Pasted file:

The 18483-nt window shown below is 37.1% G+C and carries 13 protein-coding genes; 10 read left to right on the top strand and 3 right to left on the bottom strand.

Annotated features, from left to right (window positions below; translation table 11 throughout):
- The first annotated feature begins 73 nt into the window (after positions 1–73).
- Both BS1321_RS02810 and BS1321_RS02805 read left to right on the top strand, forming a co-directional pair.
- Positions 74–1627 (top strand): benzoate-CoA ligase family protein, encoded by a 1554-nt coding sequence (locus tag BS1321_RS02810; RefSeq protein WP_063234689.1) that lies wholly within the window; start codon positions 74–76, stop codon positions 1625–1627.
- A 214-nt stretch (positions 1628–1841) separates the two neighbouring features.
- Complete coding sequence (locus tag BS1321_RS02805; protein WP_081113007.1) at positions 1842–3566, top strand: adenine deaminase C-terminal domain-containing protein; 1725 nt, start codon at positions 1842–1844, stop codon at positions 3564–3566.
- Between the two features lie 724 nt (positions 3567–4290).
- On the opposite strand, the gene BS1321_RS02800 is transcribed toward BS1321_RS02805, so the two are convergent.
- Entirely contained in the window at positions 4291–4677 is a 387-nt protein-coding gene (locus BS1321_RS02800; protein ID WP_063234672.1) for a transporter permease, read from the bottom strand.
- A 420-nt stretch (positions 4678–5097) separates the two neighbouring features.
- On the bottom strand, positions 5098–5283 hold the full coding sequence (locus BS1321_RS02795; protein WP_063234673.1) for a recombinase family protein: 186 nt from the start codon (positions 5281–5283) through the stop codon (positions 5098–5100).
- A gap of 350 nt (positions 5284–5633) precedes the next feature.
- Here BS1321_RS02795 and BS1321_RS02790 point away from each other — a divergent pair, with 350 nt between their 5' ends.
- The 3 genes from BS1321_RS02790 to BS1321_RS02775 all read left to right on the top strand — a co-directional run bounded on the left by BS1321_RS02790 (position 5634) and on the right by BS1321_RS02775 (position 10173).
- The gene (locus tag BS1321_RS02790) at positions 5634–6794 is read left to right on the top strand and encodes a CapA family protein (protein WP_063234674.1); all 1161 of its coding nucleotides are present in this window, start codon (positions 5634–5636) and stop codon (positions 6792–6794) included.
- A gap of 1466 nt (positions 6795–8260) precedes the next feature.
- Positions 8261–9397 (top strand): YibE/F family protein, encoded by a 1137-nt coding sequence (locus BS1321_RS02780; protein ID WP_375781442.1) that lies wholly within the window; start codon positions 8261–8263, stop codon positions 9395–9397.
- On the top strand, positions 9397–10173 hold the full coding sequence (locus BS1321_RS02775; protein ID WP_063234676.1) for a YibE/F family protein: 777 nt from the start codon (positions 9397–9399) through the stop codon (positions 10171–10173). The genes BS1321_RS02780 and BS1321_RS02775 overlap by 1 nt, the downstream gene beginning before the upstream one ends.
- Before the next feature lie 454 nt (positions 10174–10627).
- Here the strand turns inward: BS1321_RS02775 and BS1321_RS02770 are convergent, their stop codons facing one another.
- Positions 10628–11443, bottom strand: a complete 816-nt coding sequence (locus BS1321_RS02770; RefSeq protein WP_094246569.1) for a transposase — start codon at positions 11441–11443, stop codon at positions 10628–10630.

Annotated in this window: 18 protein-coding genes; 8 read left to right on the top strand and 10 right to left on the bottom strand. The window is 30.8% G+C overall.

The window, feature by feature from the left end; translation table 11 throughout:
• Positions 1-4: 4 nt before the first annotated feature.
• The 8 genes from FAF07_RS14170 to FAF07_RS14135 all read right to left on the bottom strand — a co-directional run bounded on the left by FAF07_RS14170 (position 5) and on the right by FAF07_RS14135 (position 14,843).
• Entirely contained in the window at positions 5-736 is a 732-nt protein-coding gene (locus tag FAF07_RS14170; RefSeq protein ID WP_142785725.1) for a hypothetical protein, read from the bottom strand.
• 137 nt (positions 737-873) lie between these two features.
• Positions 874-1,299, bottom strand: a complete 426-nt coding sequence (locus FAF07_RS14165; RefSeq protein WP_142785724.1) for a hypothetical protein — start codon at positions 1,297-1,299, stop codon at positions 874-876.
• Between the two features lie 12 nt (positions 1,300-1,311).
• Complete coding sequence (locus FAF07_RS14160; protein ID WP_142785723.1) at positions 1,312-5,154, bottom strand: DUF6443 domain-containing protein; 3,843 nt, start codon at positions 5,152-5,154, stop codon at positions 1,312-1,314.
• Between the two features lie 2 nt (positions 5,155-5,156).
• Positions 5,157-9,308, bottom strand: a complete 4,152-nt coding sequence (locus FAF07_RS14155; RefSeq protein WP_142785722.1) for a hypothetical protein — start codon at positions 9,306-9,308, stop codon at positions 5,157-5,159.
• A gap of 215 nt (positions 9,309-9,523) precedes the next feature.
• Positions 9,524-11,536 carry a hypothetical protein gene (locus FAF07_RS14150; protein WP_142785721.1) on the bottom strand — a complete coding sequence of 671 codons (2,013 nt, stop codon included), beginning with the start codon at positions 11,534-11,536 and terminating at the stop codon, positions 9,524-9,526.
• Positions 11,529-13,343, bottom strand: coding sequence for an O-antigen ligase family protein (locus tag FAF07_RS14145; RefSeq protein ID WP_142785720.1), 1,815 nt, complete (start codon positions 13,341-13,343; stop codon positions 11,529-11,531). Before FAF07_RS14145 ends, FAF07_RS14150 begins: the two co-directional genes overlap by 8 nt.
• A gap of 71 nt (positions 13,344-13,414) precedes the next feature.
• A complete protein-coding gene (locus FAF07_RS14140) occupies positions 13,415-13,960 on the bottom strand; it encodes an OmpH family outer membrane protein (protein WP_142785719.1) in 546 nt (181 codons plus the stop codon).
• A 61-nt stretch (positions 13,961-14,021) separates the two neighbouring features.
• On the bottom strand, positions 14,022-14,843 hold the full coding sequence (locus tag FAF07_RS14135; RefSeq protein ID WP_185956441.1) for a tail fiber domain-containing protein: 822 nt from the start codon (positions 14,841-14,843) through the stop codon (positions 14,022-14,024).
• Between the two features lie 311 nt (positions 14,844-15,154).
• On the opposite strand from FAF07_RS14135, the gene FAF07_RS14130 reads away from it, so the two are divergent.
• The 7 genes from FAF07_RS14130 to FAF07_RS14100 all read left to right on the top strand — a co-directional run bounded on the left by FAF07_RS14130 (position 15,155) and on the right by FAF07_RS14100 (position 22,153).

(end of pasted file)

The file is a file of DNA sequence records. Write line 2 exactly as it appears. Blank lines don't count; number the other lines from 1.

Annotated features, from left to right (window positions below; translation table 11 throughout):